The Journal Gazette
 
 
Tuesday, November 26, 2019 1:00 am

Residents silent on proposal by FWCS

Seeking $130 million to upgrade, renovate schools

MATTHEW LEBLANC | The Journal Gazette

No one spoke at a public hearing Monday on a proposed $130 million capital improvement package aimed at upgrades for dozens of Fort Wayne Community Schools properties. 

The hearing was the first of two planned for REPAIR 2020, which would include renovations to secure school entrances, improve energy efficiency and increase the number of permanent classrooms at Levan Scott Academy and Franke Park Elementary School, where modular buildings are now in place. 

Projects would be funded through a referendum to be placed on the May 5 ballot and are part of a series of upgrades paid for through bonds approved by voters in 2012 and 2016. 

“Overall, the goal of the project is to create a better learning environment for our students,” said Kathy Friend, FWCS chief financial officer. “We feel good that we have a reasonable plan here for our taxpayers.”

A second hearing will be held Dec. 9, when board members will vote on whether to put the measure before voters. 

District officials began discussing the referendum this summer, when costs for the upgrades were expected to be about $125 million. Friend and Superintendent Wendy Robinson said the figure increased because of rising construction costs. 

They said the effect on homeowners would be low, with the district keeping tax rates at 30.28 cents per $100 of assessed valuation – the same rate FWCS has held since 2012. Because property assessments have increased over time, the same rate will bring in more money than it used to.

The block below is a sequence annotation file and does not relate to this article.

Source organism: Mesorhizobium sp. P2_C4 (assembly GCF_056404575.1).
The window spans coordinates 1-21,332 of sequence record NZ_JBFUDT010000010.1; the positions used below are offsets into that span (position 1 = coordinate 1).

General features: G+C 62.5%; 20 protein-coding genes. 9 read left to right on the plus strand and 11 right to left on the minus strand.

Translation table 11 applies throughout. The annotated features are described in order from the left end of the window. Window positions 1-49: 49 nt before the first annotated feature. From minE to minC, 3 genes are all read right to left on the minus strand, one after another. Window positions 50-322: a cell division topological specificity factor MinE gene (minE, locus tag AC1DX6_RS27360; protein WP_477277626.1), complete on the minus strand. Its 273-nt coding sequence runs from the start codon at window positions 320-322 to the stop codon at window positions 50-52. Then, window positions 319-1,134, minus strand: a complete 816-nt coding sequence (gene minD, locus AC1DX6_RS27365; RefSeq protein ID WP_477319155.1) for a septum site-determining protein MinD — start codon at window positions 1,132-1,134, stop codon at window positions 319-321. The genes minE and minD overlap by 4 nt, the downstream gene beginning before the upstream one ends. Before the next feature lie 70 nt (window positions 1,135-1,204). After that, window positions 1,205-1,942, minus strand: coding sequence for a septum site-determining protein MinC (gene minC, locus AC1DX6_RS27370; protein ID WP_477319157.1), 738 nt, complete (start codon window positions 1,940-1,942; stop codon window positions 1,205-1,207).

School leaders have hailed spending approved in the two earlier referendums as essential to fixing needed problems in decades-old buildings. 

At Northrop High School, a new, secure entrance was constructed and aging pipes were replaced. 

“These are things that are behind the walls,” Friend said. “(These are) affecting the heat and air conditioning, the comfort level in the schools.”

Beyond comfort, voters will be asked to OK spending on heating and cooling systems, upgrades at schools in order to comply with federal accessibility rules and security modifications at 33 buildings. Nearly $7 million would be spent on roof replacements, according to district plans. 

Three buildings – Blackhawk and Miami middle schools and Wayne High School – would get upgrades including energy-efficient lighting and ventilation improvements. 

FWCS leaders recently held four information meetings to outline plans. 

mleblanc@jg.net


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